|Al-Ahram Weekly On-line
27 Aug. - 2 Sep. 1998
|Published in Cairo by AL-AHRAM established in 1875||Current issue | Previous issue | Site map|
A stress on international legality
The meeting, which took place only hours after the US attacks, reviewed the implications of the action. Mubarak had received a telephone call from US President Bill Clinton immediately after the raids. Egyptian officials told Al-Ahram Weekly that Cairo had no prior knowledge that Washington would undertake such extreme action against the suspected perpetrators of the twin US embassy bombings in Nairobi and Dar es Salaam on 7 August.
In discussions with university professors and students in an Alexandria summer camp on Monday, Mubarak affirmed the call for an international anti-terrorism conference under the auspices of the United Nations and rejected Sudanese claims that US warplanes which attacked Sudan had taken off from Egyptian soil.
Mubarak described the claim by Sudanese President Omar Bashir as "inaccurate, irresponsible and ignorant".
Bashir said in a press conference on Monday that he hoped that the US missiles which destroyed a Khartoum pharmaceutical plant were not fired by "planes which had taken off from Egypt". Bashir cautioned, however, that they were "not singling out any country. We don't have any information confirming which airport these planes took off from."
Mubarak insisted that "Egyptian soil is never used to attack other countries. This is a principle [the Sudanese] know well."
Cairo and Khartoum have been at odds for years, mainly because of Sudan's policy of providing refuge to Islamist militants, a number of whom were involved in the 1995 attempt on Mubarak's life in Addis Ababa. Mubarak said that his warnings "against the presence of Egyptian and African terrorist elements training in plantations in Sudan" have fallen on deaf ears. "We advised [Khartoum] repeatedly not to harbour terrorist elements," he continued, adding that over the years some terrorists attempted to infiltrate into Egypt through its southern border, but were arrested.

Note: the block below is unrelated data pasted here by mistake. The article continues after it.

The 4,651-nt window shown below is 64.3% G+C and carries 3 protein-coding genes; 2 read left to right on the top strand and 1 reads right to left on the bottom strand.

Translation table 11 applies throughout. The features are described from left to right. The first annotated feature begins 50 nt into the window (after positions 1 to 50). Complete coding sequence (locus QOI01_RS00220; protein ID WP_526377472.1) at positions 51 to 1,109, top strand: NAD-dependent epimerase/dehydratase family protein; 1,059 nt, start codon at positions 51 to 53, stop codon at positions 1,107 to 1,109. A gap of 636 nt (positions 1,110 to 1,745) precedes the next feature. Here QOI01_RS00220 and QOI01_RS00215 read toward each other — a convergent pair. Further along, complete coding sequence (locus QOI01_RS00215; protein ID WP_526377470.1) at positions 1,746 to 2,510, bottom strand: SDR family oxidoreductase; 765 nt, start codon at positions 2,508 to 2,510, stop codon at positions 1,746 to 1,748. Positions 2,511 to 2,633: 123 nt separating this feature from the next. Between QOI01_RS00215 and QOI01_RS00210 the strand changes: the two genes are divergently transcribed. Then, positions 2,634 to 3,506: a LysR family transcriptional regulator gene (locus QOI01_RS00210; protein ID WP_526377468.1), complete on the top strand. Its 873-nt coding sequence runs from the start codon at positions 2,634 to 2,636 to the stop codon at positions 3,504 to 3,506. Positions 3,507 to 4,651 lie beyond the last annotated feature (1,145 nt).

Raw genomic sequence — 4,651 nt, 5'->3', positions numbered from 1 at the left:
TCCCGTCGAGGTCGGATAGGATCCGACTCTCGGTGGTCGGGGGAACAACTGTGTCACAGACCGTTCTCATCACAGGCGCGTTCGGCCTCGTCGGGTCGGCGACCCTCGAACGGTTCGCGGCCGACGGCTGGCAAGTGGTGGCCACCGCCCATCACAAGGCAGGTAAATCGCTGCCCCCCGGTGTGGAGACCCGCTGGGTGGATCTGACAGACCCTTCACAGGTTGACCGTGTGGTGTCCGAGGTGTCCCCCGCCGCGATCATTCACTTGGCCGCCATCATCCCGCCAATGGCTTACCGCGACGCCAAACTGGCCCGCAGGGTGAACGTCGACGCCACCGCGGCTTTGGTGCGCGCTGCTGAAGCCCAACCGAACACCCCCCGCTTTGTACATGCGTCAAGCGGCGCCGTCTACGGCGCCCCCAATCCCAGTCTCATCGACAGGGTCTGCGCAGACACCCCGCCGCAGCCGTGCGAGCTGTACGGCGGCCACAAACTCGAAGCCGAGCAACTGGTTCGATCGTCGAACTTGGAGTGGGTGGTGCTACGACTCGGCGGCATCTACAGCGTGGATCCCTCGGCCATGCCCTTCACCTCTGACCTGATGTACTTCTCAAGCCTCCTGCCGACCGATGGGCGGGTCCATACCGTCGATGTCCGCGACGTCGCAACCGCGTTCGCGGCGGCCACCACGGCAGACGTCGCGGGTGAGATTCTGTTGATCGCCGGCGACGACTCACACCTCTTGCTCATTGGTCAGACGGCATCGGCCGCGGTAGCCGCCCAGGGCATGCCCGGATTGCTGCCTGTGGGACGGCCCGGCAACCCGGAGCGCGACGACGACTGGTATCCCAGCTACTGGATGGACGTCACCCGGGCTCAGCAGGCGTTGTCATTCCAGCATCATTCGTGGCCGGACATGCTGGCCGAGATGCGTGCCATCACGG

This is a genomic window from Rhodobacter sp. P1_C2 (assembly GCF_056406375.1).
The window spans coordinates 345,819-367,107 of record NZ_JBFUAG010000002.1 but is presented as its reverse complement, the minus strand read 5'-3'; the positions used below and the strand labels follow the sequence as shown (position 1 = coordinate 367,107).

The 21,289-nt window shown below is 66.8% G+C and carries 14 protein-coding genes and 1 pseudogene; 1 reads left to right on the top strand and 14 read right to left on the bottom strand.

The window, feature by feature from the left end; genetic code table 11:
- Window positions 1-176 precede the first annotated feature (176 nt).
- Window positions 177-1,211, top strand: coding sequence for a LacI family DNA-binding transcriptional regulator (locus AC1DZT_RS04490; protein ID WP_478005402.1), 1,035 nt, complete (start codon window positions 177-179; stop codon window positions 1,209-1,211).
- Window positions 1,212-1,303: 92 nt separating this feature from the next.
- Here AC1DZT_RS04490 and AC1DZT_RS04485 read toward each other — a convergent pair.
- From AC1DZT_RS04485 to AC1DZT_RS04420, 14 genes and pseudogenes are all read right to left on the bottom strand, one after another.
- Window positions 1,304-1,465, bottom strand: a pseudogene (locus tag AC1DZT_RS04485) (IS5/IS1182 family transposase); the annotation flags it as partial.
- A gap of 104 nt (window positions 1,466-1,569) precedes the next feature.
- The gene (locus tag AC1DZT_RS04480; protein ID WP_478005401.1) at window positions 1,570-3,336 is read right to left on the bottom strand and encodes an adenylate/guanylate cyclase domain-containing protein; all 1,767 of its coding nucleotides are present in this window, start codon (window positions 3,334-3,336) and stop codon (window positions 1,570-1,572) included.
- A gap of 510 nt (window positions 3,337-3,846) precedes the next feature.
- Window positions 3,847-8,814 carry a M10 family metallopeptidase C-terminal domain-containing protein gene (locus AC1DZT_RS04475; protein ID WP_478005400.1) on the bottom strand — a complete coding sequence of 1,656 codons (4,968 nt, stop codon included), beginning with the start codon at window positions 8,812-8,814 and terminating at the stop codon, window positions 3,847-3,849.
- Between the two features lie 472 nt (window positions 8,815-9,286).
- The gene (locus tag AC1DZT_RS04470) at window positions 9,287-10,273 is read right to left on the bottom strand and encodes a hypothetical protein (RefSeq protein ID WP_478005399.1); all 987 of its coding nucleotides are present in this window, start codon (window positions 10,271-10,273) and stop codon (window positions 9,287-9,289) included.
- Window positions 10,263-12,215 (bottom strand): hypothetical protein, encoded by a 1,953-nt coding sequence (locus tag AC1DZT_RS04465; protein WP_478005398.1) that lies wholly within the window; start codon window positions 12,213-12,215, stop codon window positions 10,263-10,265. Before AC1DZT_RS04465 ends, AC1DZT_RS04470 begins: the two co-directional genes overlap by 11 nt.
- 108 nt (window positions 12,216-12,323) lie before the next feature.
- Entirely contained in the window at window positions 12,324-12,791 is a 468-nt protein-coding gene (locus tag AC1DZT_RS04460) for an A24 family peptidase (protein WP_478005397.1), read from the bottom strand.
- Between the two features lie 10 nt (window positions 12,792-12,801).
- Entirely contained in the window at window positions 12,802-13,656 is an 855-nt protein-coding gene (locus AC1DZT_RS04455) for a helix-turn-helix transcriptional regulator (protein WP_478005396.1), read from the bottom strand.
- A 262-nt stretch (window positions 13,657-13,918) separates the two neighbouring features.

Egyptian officials said that the US strikes are sanctioned by international law that gives any nation the right to stage an "act of reprisal" when its national interests are threatened. A diplomat told Al-Ahram Weekly that the US "cowboy mentality" necessitated such severe action against the suspected perpetrators of the embassy bombings, which killed 257 people, including 12 Americans. "They had to strike back," the source noted, "otherwise they would have looked as if they were down on their knees."
An informed source expressed scepticism that Washington was absolutely sure of the embassy attackers' identities. He said the US must have acted on "indefinite information" regarding the involvement of Osama Bin Laden who, the US claimed, was behind the east Africa embassy attacks. Cairo expects further strikes by the US on suspected terrorist locations in Afghanistan, but is not willing to cooperate with or condone such action, the source said. "The US should not be encouraged to carry out such uncoordinated, unilateral acts," the source added. "This free-hand exercise could pose a danger in the future."
Mubarak said that joint effort by the world community is needed to combat terrorism; otherwise it will "burn everyone in all corners of the world". He added that the anti-terrorism conference should be preceded by working groups to prepare an agreement to be endorsed under the supervision of the UN. The international anti-terrorism conference should conclude with an agreement that is binding to all countries, according to Mubarak.
US Senator Joseph Biden, after talks with Mubarak on Monday, described the idea of convening a world summit to combat terrorism as a positive suggestion. Mubarak said that countries which "harbour terrorists or facilitate terrorism will pay a dear price" for their actions.
The proposed anti-terrorism conference was the focus of a statement issued after Friday's hurriedly-arranged 90-minute meeting chaired by Mubarak and attended by Prime Minister Kamal El-Ganzouri and the ministers of defence, foreign affairs, interior and information, as well as Mubarak's chief political adviser Osama El-Baz. The statement did not refer to the US strikes, Afghanistan or Sudan, but called for a summit-level international anti-terrorism conference, under the auspices of the UN, "to codify the manner by which the international community deals with terrorism".
The conference would also outline the "rules and requirements for combating terrorism strongly and resolutely". The statement said that the international conference should find ways to "deter governments, groups or individuals who are proven to be party to terrorist acts".
Cairo believes that the Security Council must take "appropriate resolutions, in accordance with the UN charter, to combat terrorism and apprehend those involved in executing [terrorist attacks]." The statement continued that states which "harbour terrorists, facilitate or assist terrorist attacks" should be held responsible for their actions.